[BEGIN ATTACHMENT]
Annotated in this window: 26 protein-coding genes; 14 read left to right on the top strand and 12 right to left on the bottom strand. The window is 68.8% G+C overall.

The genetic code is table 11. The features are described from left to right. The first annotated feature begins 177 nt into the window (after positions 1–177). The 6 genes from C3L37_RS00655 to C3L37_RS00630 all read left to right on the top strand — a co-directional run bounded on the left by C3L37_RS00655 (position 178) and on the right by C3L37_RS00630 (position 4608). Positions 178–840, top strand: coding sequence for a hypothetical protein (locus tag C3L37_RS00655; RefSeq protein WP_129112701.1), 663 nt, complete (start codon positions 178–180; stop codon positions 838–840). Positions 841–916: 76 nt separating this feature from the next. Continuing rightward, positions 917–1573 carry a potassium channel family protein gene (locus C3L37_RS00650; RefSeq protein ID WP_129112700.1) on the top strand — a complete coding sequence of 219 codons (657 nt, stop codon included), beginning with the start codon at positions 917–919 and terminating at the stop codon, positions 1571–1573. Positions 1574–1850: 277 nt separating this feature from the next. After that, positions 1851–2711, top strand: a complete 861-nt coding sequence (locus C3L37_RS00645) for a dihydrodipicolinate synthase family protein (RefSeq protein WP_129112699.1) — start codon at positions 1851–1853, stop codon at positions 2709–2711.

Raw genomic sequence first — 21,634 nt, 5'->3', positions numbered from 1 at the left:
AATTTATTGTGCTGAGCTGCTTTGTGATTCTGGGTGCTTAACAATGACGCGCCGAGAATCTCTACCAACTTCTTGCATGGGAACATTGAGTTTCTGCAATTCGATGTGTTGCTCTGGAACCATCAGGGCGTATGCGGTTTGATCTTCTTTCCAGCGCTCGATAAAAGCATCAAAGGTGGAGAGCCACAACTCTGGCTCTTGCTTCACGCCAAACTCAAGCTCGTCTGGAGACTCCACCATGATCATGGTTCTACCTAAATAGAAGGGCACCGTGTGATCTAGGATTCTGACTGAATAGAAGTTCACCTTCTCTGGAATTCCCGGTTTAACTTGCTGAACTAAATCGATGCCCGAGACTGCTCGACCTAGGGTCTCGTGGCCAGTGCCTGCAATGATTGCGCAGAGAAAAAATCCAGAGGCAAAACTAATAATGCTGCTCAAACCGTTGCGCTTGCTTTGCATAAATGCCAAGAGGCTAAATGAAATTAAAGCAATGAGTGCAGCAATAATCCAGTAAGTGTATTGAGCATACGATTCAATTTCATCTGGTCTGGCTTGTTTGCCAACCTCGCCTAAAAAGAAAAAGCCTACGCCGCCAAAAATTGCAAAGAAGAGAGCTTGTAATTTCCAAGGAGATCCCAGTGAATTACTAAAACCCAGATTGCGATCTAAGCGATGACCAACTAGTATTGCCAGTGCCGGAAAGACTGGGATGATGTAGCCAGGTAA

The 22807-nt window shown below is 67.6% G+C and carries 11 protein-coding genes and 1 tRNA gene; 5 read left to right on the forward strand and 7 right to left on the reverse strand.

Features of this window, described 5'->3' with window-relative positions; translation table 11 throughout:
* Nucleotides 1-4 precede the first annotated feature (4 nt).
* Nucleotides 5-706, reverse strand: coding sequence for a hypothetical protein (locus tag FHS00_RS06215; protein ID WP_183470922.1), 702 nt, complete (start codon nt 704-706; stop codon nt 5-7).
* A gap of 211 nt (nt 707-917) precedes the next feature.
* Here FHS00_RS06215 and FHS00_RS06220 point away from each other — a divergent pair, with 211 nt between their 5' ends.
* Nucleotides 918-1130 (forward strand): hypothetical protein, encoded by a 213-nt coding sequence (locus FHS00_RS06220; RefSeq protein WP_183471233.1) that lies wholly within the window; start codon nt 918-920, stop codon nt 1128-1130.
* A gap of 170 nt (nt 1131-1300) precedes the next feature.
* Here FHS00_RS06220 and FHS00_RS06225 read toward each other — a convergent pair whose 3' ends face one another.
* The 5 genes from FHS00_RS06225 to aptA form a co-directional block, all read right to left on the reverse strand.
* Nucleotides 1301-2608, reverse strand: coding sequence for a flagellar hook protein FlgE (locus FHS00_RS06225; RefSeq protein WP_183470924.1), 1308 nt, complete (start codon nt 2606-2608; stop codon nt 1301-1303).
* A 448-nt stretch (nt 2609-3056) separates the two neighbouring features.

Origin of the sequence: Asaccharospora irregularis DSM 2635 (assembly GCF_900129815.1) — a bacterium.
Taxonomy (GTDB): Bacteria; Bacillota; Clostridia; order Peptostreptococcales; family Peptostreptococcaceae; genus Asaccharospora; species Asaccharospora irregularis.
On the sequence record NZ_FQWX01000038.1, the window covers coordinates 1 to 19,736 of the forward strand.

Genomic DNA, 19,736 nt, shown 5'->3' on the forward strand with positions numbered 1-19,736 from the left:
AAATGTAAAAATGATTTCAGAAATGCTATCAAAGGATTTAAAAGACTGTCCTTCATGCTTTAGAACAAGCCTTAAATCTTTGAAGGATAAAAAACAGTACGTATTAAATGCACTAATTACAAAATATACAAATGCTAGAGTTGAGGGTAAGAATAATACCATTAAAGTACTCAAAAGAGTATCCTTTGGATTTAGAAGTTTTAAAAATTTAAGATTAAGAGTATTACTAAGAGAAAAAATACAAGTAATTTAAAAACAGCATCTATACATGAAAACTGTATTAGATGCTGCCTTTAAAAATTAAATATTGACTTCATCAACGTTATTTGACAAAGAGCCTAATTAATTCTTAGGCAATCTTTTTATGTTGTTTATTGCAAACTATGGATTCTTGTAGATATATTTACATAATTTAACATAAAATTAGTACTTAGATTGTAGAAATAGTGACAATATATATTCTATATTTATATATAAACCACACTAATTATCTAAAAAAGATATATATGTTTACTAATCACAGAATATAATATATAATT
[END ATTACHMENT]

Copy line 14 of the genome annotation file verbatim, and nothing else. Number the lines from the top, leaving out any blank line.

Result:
* The 5 genes from FHS00_RS06225 to aptA form a co-directional block, all read right to left on the reverse strand.